CE: Your drink getting kind of low. Can I top it up for you?

MM: Please, Christina, and thank you. You make an excellent margarita. You even remembered the extra salt--my favorite.

CE: Well, you know, this is a five-star bathtub! What drew you to becoming involved in this anthology?

MM: My aunt is a breast cancer survivor. I’ll never forget the day when she told my parents and me her diagnosis. She’s such a strong woman. She was much stronger than I was during that time. I was an emotional wreck while I watched the side effects of the chemotherapy. I’ll also never forget when the doctor said she was in remission. My hope is that more, if not all, women can have the same outcome as my aunt. My words could help that cause. I was honored and humbled to Write for the Fight.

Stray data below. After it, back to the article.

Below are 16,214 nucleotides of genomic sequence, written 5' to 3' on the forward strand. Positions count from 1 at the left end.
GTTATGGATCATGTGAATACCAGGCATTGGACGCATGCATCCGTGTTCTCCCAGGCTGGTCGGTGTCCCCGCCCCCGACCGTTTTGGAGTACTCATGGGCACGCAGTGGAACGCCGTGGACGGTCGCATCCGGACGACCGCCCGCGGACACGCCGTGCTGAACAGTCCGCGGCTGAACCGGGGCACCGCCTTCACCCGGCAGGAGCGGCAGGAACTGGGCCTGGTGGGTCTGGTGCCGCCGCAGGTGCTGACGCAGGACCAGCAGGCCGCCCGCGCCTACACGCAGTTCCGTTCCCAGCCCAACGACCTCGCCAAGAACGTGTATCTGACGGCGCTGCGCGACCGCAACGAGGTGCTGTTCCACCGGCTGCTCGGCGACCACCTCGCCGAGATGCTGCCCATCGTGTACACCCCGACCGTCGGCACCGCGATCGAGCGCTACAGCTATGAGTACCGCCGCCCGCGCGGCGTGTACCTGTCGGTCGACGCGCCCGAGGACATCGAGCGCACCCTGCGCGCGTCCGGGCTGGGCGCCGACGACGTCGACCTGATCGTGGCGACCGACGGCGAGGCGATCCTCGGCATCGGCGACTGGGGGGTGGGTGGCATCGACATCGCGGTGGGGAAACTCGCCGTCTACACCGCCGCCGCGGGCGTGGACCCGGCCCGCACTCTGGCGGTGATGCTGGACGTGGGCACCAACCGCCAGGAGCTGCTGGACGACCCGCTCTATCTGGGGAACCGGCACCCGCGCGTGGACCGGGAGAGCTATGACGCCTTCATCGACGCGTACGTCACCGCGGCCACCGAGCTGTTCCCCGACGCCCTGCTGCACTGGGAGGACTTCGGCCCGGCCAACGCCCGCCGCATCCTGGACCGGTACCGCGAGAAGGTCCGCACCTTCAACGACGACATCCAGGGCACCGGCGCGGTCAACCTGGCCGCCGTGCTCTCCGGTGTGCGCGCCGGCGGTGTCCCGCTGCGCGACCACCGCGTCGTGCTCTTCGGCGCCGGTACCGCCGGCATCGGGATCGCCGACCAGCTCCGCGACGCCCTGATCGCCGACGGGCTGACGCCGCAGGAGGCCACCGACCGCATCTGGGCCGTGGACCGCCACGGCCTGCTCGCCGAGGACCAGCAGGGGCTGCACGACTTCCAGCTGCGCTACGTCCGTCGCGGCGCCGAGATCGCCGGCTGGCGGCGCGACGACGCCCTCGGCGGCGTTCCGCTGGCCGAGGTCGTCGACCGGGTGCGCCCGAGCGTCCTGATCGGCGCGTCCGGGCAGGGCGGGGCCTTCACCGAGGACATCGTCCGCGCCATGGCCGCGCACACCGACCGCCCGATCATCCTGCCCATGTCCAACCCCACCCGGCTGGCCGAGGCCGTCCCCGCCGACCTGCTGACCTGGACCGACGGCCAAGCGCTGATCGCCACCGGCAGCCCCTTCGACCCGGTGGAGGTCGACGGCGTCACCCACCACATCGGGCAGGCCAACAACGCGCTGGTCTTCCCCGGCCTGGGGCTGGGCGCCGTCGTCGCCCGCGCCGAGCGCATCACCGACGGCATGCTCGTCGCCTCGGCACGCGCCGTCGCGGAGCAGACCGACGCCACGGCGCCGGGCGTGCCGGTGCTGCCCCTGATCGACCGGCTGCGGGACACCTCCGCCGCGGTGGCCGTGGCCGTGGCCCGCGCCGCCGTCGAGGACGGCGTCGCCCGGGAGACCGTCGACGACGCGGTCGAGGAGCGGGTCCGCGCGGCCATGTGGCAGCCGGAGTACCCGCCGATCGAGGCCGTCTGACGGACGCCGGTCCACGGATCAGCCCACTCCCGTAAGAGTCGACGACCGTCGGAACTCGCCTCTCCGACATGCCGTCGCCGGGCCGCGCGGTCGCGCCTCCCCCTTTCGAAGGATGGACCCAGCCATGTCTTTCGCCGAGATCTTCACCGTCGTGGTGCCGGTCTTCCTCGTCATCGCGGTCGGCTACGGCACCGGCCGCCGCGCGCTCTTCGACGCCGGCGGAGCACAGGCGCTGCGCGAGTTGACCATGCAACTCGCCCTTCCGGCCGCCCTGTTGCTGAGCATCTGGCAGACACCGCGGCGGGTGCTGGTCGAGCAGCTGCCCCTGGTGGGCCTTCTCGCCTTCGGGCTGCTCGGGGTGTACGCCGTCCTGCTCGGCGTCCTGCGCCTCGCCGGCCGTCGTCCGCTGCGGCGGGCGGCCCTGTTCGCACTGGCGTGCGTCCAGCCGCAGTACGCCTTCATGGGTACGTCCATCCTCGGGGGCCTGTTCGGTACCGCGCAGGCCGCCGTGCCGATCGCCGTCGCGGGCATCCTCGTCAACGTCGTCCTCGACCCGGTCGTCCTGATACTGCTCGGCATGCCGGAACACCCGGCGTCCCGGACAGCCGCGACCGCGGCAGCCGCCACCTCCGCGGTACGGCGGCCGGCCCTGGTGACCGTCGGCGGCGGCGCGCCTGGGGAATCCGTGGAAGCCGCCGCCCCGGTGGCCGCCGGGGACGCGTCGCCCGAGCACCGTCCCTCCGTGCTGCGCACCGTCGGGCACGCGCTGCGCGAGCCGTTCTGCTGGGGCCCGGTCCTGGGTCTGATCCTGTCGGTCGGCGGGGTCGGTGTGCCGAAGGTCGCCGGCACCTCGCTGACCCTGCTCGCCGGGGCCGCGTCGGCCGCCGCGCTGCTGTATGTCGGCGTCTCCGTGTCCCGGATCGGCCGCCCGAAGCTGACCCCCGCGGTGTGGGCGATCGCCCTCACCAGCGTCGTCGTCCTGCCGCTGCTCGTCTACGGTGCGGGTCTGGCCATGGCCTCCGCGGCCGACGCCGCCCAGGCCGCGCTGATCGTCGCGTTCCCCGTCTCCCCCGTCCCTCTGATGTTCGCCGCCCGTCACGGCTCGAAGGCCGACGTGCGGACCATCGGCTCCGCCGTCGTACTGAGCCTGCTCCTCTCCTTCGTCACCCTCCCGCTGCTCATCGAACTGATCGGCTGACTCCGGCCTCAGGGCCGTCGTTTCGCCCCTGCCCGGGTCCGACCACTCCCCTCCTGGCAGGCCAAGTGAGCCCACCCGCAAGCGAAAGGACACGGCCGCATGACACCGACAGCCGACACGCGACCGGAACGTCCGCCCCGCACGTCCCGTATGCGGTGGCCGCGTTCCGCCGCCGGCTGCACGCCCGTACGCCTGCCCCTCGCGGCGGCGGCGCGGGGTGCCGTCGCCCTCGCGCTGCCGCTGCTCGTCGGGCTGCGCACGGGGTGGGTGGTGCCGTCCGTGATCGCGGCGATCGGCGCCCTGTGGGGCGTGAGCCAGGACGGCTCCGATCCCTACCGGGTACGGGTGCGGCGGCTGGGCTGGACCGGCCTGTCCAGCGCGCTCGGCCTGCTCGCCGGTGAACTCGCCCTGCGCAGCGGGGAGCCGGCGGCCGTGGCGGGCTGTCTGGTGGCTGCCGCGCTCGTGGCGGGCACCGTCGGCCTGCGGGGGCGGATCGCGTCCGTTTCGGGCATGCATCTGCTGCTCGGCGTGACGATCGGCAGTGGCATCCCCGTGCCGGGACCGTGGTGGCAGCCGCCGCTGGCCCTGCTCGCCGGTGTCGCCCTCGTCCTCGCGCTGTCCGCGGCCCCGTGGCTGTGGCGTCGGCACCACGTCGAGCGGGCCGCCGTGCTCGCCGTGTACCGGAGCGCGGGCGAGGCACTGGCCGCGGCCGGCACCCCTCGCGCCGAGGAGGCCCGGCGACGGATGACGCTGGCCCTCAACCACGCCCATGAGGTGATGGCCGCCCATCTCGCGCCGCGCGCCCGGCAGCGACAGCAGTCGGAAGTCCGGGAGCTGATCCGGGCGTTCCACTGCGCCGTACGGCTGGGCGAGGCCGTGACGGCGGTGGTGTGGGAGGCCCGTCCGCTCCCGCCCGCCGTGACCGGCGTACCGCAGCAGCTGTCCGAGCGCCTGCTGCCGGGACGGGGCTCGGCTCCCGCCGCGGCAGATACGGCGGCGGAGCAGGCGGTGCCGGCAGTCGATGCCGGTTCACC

CE: Your passion, love and insightfulness certainly came through the pages.

MM: Thank you for the wonderful compliment, Christina.

CE: Thank you so much for stopping by, Marni! You’re the first person I’ve have in my bathtub and I have to say it was a pleasure. Feel free to come back anytime!

MM: Thank you for having me! You've been such a gracious host and I've enjoyed every minute of my time with you.

Write For The Fight  is available for the Amazon Kindle and on paperback.

It is also available on paperback at Barnes&Noble.

Remember all proceeds are being donated to breast cancer research.

About Marni Mann

A New Englander at heart, Marni Mann, now a Floridian is inspired by the sandy beaches and hot pink sunsets of Sarasota. A writer of literary fiction, she taps a mainstream appeal and shakes worldwide taboos, taking her readers on a dark, harrowing, and gritty journey. When she's not nose deep in her laptop, she's scouring for chocolate, traveling, reading, or walking her four-legged children. Memoirs Aren't Fairytales is her first novel. The sequel, Scars from a Memoir, will be released soon.

Friday, 11 May 2012

A Tribute to my Grandmother on Mother's Day

As Mother's Day approaches I'm reminded of the wonderful, influential female figures I have in my life, including my own mother.